Wikipedia and other sites plan to go dark to protest the Stop Online Piracy Act (SOPA) and the PROTECT IP Act under consideration in Congress. Three law professors from Washington University in St. Louis, Kevin Collins, Gregory Magarian and Neil Richards, signed a letter to Congress in opposition to the PROTECT IP Act. Read Magarian and Richards’ current comments on SOPA and PROTECT IP.
His new book is titled The Politics of Piracy: Intellectual Property in Contemporary China.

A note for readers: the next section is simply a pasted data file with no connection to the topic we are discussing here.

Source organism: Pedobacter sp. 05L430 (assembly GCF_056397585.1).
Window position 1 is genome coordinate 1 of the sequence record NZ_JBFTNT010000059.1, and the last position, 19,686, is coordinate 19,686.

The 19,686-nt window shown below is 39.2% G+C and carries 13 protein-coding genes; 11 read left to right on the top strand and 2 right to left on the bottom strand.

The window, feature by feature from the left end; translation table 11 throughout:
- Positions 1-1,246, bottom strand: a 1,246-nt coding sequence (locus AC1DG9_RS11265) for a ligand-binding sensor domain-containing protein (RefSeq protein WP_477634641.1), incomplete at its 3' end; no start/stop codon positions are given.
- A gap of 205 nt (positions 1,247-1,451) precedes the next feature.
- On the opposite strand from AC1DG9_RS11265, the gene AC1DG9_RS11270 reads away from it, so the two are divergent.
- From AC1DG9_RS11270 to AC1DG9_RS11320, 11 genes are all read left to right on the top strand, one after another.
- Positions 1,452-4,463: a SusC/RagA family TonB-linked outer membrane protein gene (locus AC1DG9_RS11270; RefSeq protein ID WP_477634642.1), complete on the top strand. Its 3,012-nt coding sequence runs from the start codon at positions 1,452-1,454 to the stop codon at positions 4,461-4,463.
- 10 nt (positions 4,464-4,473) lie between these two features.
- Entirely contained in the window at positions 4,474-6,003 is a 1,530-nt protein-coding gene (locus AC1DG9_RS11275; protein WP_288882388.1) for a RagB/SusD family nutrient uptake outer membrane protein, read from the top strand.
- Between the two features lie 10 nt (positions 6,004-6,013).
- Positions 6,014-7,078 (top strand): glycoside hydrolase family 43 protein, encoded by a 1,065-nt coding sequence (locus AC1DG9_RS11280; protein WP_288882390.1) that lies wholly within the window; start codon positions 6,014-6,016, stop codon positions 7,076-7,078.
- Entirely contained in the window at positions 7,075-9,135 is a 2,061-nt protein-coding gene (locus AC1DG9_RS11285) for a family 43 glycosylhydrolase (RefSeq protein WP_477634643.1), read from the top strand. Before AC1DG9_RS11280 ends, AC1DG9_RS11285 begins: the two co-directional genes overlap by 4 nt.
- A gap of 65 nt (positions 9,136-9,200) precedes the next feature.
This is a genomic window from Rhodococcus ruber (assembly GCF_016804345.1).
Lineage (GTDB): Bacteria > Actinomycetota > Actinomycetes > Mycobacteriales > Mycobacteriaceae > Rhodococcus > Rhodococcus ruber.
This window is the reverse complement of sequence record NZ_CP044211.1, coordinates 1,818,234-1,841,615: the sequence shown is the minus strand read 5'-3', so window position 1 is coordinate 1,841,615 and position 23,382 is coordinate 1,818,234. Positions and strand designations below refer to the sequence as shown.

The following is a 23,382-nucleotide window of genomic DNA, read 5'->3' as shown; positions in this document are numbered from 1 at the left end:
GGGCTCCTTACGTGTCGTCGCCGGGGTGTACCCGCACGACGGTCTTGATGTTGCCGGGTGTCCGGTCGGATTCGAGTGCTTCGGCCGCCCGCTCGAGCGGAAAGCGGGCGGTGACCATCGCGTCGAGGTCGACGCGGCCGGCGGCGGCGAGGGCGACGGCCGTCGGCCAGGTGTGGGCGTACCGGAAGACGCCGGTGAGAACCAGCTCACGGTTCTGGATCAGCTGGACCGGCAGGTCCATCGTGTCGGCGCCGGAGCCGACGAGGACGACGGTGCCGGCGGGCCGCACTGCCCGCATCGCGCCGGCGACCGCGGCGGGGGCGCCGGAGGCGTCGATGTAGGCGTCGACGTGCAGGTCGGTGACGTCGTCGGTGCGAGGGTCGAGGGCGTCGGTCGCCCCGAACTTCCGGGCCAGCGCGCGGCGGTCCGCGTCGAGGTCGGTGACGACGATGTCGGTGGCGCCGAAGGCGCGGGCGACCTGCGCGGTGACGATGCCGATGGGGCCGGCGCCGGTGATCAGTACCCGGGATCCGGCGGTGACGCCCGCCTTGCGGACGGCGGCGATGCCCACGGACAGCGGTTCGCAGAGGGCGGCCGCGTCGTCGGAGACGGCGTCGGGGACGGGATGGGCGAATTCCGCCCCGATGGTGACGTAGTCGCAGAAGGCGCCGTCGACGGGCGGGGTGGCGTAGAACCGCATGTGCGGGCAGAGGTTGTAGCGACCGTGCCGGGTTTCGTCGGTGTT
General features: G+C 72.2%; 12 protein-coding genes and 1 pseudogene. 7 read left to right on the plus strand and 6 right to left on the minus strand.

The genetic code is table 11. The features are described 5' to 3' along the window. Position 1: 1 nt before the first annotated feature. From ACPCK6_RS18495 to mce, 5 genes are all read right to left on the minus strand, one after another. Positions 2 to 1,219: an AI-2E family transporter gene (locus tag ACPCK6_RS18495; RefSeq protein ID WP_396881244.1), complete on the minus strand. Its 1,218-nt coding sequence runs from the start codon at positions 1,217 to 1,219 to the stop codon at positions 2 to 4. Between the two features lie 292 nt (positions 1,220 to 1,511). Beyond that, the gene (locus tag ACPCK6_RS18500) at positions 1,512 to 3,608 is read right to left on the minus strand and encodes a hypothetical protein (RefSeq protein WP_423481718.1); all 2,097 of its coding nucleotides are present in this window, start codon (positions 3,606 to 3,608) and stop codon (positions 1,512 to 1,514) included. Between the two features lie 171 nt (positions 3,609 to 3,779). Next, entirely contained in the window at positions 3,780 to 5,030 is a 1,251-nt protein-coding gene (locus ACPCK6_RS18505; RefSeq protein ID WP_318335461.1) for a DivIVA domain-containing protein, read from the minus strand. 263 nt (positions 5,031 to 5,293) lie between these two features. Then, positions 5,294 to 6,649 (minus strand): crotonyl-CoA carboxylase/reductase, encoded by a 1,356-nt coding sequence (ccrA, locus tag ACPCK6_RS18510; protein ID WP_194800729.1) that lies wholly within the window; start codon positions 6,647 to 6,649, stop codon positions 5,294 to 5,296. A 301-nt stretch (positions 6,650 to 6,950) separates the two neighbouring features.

Spurred by concerns over China’s booming economy, the Bush administation plans to crank-up pressure on Chinese authorities to curtail the rampant theft of intellectual property — the black market in pirated films, software and equipment that costs American companies billions in lost sales. While anti-piracy rhetoric plays well in Washington, a new book on the “Politics of Piracy” in China suggests that external diplomatic pressure will have little effect on China’s ability to enforce international norms on copyrights, trademarks and patents. “The key to gaining enforcement of those laws lies at the local level,” says the book’s author, WUSTL China specialist Andrew Mertha.